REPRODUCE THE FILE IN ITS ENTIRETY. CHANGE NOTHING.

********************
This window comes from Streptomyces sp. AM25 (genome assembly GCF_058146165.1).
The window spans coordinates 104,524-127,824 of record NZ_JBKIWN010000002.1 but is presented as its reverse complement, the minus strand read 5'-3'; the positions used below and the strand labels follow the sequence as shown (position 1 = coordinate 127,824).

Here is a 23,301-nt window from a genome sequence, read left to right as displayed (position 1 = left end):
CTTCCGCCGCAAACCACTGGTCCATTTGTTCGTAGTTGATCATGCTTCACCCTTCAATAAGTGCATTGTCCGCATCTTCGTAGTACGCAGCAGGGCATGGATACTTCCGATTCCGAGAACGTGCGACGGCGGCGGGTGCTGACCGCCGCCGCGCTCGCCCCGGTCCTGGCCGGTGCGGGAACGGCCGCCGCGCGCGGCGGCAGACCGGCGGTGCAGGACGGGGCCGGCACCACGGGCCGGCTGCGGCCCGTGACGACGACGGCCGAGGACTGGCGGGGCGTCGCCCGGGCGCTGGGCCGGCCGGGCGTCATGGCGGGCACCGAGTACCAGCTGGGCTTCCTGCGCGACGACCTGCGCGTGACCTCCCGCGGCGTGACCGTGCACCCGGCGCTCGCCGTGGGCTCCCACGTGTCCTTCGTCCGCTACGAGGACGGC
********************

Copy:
This window comes from Streptomyces sp. AM25 (genome assembly GCF_058146165.1).
The window spans coordinates 104,524-127,824 of record NZ_JBKIWN010000002.1 but is presented as its reverse complement, the minus strand read 5'-3'; the positions used below and the strand labels follow the sequence as shown (position 1 = coordinate 127,824).

Here is a 23,301-nt window from a genome sequence, read left to right as displayed (position 1 = left end):
CTTCCGCCGCAAACCACTGGTCCATTTGTTCGTAGTTGATCATGCTTCACCCTTCAATAAGTGCATTGTCCGCATCTTCGTAGTACGCAGCAGGGCATGGATACTTCCGATTCCGAGAACGTGCGACGGCGGCGGGTGCTGACCGCCGCCGCGCTCGCCCCGGTCCTGGCCGGTGCGGGAACGGCCGCCGCGCGCGGCGGCAGACCGGCGGTGCAGGACGGGGCCGGCACCACGGGCCGGCTGCGGCCCGTGACGACGACGGCCGAGGACTGGCGGGGCGTCGCCCGGGCGCTGGGCCGGCCGGGCGTCATGGCGGGCACCGAGTACCAGCTGGGCTTCCTGCGCGACGACCTGCGCGTGACCTCCCGCGGCGTGACCGTGCACCCGGCGCTCGCCGTGGGCTCCCACGTGTCCTTCGTCCGCTACGAGGACGGC